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#58096 - 10/13/05 01:31 AM Brand new to this site-loving wife of survivor
Bluebird Offline
Junior Member

Registered: 10/12/05
Posts: 15
I have been reading the site for a few weeks and this is my first post. My husband is a survivor of childhood clergy SA. He started remembering his SA in spring 2004 and wrestled with it for about 6 months before telling me last fall. We have known each other for 11 years and have been married for 5. He is a wonderful husband and I love him with all my heart. He is truly my soulmate and we have a very strong relationship that has weathered some sizable storms. And this one is a heck of a storm. I am confident that we will weather this one too. I have always assured hubby that I will stand by him through thick and thin, and he tells me that he feels very safe with me. All these good feelings are reciprocated between us. We are best friends and have fun together. He's the light of my life. That's why I'm committed to helping him any way that I can.

He began seeing his T a year ago, a sage and kind lady who specializes in trauma work and has developed a great relationship with hubby. I am very thankful for this. I go to see her as well, sometimes on my own, sometimes together with hubby. She calls me her ally in hubby's recovery. Recently she and hubby completed the most difficult part of the trauma work and hubby is entering a new phase, a phase of taking back control of his life.

I have watched my husband make so much progress in the last year and I have been here encouraging him and giving him my support and love. It has been a trying time. I know that I can never truly understand what he is going through because I have not experienced SA. But I have been depressed, and I try to relate to that aspect of it. When I was depressed, I eventually discovered that exercise helps, as well as staying active to keep your mind on other things. To keep up routines, to eat right, to think positively. He has come a long way from the weeks on the couch last fall and the voluntary hospitalization for 4 days. He has some really good days now, but the pattern is so up and down. The pattern for the last month or two is that he misses 1-2 days of work a week. Work is very understanding about this, as his boss knows the situation. But he'll have a really good day or two, and I'll think that its going to continue, then he will spiral down again for a day or two, then back up. From my optimist's perspective, I see this as progress, because in the up times he is committed to his healing, he says what he is going to do about it, like go to work the next day, not drink (which he does more nights of the week than not), and exercise. He's gained a good deal of weight during the last year and smoking alot more and I'm concerned about the toll that is taking, in addition to the alcohol. On the bad days he says he is "just so tired" and says "it's a constant struggle just going through the day" and "I'm tired of fighting all the time." Right now he's sleeping on the couch and has been since returning home from work, Despite my suggestion we go out for some exercise. In the last week, he has identified that he is feeling agoraphobic at times and doesn't want to leave the house. This is really at odds with his usual self because he has always been the one to want to party and go out with friends.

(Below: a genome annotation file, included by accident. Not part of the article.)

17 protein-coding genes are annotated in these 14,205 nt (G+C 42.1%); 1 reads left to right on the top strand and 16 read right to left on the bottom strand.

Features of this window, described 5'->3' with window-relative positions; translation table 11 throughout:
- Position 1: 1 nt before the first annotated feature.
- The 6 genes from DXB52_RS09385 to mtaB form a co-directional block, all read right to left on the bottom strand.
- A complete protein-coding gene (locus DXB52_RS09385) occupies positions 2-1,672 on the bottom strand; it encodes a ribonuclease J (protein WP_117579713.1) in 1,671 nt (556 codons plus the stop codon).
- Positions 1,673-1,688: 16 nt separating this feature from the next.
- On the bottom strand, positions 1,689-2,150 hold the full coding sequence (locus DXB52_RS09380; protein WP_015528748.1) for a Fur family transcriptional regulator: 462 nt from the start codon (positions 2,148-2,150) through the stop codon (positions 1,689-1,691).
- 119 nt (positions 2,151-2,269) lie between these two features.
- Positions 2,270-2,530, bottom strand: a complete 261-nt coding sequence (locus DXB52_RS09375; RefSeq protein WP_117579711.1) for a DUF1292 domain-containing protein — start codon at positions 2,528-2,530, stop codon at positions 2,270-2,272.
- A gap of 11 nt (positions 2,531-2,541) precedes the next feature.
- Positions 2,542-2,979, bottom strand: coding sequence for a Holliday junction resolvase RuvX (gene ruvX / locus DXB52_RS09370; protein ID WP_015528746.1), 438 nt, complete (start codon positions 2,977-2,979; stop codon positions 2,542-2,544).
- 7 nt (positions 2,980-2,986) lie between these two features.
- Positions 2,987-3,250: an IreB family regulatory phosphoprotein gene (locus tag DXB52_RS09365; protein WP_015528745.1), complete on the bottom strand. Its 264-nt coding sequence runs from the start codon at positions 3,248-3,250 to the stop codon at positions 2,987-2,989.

Sometimes, on the other hand, he will go for long drives and take his journal with him. Sometimes I don't know when he is coming home. This happened earlier this week after an argument, and when he left the house he went to a bar, then proceeded to drive to a town 2 hours away where we don't know anyone. He slept in the car, and I found this out when I called him at 3AM because I was worried sick. Next day we resolved this argument, he saying he realized he had overreacted and me accepting readily but laying some ground rules for future (no drinking and driving, long drives okay as long as I know when returning home and by the end of the evening). Hubby more than met me halfway and is reasonable, thoughtful, not afraid to admit he was wrong. I always try to do the same and am quick to try to resolve arguments.